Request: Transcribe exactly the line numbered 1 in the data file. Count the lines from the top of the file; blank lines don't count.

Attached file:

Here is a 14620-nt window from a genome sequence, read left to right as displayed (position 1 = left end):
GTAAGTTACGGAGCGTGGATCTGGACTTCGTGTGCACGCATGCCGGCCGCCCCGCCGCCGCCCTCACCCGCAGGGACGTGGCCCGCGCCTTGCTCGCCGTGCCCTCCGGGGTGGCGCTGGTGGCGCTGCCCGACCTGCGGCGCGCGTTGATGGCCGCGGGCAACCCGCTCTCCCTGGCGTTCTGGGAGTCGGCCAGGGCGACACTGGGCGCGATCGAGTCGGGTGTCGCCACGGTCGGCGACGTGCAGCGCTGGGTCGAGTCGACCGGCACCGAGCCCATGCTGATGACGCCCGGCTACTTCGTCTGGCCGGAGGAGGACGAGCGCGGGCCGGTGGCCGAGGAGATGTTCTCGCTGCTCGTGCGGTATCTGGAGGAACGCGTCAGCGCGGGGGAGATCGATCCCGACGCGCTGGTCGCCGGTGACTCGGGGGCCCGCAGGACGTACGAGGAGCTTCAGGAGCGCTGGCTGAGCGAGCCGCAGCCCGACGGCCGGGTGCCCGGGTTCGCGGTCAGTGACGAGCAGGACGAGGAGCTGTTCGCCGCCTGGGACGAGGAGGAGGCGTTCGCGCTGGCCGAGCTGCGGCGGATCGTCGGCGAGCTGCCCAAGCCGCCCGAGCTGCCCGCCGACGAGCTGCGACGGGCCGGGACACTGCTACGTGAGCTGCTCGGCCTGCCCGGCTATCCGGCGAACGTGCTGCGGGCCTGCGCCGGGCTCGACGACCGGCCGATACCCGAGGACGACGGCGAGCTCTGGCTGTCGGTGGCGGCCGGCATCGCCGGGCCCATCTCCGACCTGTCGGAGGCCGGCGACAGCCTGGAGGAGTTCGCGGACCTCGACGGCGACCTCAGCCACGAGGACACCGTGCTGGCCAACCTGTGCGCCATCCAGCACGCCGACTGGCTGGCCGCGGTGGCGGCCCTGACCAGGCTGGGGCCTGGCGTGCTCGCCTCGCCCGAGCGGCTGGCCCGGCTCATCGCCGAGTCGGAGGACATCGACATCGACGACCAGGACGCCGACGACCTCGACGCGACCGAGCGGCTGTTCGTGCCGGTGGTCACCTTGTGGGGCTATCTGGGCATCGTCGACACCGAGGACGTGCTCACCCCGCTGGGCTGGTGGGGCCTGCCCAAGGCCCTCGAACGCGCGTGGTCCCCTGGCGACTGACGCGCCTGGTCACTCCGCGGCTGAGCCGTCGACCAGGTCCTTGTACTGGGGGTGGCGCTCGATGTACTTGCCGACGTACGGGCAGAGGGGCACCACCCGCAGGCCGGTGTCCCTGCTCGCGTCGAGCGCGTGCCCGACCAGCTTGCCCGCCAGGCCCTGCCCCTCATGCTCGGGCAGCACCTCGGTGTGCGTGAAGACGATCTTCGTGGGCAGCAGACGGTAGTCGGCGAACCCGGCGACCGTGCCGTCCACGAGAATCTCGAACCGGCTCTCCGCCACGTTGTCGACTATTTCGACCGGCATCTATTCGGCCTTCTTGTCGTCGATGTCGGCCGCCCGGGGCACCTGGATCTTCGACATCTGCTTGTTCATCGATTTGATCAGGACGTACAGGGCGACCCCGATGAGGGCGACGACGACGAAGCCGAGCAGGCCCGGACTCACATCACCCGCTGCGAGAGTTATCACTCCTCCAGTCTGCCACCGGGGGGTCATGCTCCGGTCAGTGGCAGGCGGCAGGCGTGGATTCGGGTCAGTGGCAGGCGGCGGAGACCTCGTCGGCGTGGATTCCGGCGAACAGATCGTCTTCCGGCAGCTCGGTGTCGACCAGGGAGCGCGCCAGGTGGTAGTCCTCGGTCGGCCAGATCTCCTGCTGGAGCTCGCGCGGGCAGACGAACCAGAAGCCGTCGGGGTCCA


Here is a 14620-nt window from a genome sequence, read left to right as displayed (position 1 = left end):